Another advantage evolving from the configuration of the levers and cams is the relatively short shift schedule between gear shift ratios. This reduces the tolerances required and enhances "feel" for the operator in making the shifts between gear ratios.
In operation the system works in the following manner. Assuming the selector shaft is initially in a neutral or non-engaged position between first and reverse, the operator would initially grasp the shifting lever 116 and move it toward the first gear ratio, position 1 in FIG. 6, which causes the gear selector shaft 48 to rotate in a counter-clockwise direction and drive the first lever 34 forwardly, i.e., in the direction of shifter forks 4 and 6 on stationary rail 10. This in turn drives the shifter fork 8 to move the shifter mechanism into a position where the first gear ratio is achieved. In this position ball member 108 is engaged with recess 102c to achieve a detent in the first gear ratio position. Also at this time the pin 78 has engaged internal slot 72 in the first cam 54 to achieve the desired rotative movement of that cam. In this position one of the keys 84 is entirely out of engagement with the external cam slots 86, 88 and 90 while the second male key 82 is in engagement with two cam slots 86 and 88 to retain them in a position notwithstanding movement of the first cam 54. In this position of course the space between the two keys 82, 84 is registered with first cam 54 thereby allowing rotation of that cam upon actuation of selector shaft 48.
When it is desired to move progressively into second gear ratio as shown in FIG. 6, the shifting lever 116 is initially rotated back to the neutral position between the first and reverse gear ratios. During this motion the bias of the roller ball 108 is overcome moving it out of recess 102c and into recess 102a. The shift lever 116 is then reciprocated laterally to move the selector shaft to the next lateral position, a neutral position, between the gear ratios 2 and 3 as shown in FIG. 6. During this movement ball 108 is pushed upwardly out of recess 102a to a position where it rides on the surface between the sets of recesses 102 and 104. Simultaneously ball 110 moves into recess 106a. From this lateral position, the selector shaft can select either ratio 2 or 3 since the selector pin is in engagement with cam slot 74 in cam 52 as shown in FIG. 4. As also can be seen from FIG. 4, the keys 82, 84 are in engagement with the cams on either side of cam 52 to prevent them from movement during actuation of the selector shaft. The space between the keys registers with the selected cam 52 to provide for movement of that cam upon actuation of selector shaft 48. Movement of the selector shaft in a counter-clockwise direction results in a gear shift corresponding to the second gear ratio. Because of the interaction of the cam knob 58 with the complementary cam surface 64 in lever 32, the lever is moved rearwardly or toward shifter fork 8 thereby moving shifter fork 6 in the same direction, a direction which is opposite that of gear shifting lever 116 so that the progressive pattern can be made.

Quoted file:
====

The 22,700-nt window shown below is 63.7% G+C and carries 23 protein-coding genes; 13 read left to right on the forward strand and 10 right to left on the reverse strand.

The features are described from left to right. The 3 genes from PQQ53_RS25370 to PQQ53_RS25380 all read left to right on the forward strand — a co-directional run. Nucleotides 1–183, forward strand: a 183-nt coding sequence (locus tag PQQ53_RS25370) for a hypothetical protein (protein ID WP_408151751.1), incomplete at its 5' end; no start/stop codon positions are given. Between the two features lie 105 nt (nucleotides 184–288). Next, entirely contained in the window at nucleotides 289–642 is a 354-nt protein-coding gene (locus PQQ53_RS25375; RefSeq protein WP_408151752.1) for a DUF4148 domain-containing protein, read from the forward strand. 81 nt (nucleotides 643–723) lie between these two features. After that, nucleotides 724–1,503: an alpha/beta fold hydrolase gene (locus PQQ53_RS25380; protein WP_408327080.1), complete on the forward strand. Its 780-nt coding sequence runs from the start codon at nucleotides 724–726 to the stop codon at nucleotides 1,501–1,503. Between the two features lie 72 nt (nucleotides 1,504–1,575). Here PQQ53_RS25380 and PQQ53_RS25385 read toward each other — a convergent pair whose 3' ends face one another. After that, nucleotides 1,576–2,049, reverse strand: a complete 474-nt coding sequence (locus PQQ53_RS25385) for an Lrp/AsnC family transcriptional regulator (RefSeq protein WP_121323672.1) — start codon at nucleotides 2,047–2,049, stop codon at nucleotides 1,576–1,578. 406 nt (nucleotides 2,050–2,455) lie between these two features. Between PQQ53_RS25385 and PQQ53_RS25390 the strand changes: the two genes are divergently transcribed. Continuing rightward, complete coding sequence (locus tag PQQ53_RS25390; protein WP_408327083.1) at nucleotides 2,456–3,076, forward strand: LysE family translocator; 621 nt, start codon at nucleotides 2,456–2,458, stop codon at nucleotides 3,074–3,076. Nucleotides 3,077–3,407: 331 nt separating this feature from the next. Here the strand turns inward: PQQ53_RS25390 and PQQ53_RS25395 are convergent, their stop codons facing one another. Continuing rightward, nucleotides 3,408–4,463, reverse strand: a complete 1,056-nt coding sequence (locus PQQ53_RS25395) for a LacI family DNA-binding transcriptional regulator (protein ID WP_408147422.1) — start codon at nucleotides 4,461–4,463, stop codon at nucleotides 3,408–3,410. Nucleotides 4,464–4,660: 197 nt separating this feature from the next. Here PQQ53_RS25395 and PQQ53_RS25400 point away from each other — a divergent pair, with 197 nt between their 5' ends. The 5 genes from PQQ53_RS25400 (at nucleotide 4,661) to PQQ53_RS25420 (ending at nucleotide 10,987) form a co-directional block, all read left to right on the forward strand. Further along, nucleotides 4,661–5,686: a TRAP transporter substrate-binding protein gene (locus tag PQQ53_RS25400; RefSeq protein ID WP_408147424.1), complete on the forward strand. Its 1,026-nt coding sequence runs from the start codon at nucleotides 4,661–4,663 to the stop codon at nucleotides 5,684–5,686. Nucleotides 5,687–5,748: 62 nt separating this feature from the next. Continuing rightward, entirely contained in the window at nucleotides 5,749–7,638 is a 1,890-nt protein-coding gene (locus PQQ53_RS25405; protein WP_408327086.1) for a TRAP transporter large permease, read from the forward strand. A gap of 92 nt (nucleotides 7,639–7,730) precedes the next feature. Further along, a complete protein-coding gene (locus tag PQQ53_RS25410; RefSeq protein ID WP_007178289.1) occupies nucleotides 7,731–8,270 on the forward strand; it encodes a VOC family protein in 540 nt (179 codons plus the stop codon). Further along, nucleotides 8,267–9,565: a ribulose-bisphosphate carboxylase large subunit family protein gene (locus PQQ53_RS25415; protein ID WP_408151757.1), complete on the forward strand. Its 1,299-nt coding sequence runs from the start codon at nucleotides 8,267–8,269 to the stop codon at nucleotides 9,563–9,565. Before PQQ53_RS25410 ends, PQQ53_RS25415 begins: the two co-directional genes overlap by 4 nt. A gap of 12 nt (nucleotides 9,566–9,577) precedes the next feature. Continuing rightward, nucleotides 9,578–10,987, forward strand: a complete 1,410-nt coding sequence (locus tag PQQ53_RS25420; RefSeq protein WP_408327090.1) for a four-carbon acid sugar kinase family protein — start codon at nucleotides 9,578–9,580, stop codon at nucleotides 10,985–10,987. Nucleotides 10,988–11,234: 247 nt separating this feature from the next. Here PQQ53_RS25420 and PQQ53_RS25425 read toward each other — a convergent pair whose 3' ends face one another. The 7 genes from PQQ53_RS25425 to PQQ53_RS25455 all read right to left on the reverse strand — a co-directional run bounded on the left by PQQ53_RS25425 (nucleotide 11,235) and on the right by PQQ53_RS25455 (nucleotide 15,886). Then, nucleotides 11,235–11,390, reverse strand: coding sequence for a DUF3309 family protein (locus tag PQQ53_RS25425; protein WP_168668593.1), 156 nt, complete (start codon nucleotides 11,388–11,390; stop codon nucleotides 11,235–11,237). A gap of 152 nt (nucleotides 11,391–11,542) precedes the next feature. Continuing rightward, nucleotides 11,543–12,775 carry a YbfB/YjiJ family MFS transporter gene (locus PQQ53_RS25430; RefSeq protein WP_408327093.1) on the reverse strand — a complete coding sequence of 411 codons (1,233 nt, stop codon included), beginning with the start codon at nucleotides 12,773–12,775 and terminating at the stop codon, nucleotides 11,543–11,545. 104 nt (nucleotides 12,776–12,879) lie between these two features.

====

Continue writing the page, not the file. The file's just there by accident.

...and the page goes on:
It should be noted that rotation of the selector shaft 48 from the neutral position to the first gear ratio, although in the opposite direction of movement in the second gear ratio as part of the progressive shift pattern, moves the shifter forks 6 and 8 in the same direction.
In shifting from the second gear ratio, corresponding to position 2 of FIG. 6, to the third gear ratio, corresponding to position 3 of FIG. 6, shifting lever 116 is moved to effect a clockwise rotation of selector shaft 48. Because pin 78 remains engaged with internal cam slot 74 of cam 52, the selector shaft rotative movement results in a corresponding rotation of cam 52 which in turn, through engagement of cam surface 64 in lever 68 by cam knob 58, moves lever 68 leftward toward shifter fork 4. This lever movement drives shifter fork 6 initially to a neutral position after disengagement with a gear corresponding to the second gear ratio and eventually engagement with a gear corresponding to the third gear ratio.
The operator will be provided with "feel" at both the neutral and the third positions during this shift operation because ball 110 will initially be moved out of recess 106c and into recess 106a, neutral, and finally into 106b, third position. The blocking mechanism operates in the same manner as described above with respect to the shift between neutral and the second position of FIG. 6 to prevent movement of the other cams 50, 54 and their respective levers 30, 34.
The shifting operation from third to fourth and fourth to fifth is a continuation of the progressive pattern and is substantially identical to that from first to second and second to third. Consequently, it suffices to say that the remaining shift actuation follows in a logical manner from that described above, since further explanation would be needlessly redundant.
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|International Classification||F16H63/30, F16H63/20|
|Cooperative Classification||F16H63/20, F16H2063/202, Y10T74/20085, F16H2063/3073|
|Apr 27, 1990||AS||Assignment|
Owner name: CITIBANK N.A., NEW YORK
Free format text: SECURITY INTEREST;ASSIGNOR:MACK TRUCKS, INC.;REEL/FRAME:005287/0586
Effective date: 19900427
|Jul 10, 1991||AS||Assignment|
Owner name: MACK TRUCKS, INC., A CORP. OF PA, PENNSYLVANIA
Free format text: RELEASED BY SECURED PARTY;ASSIGNOR:CITIBANK, N.A.;REEL/FRAME:005755/0505
Effective date: 19910628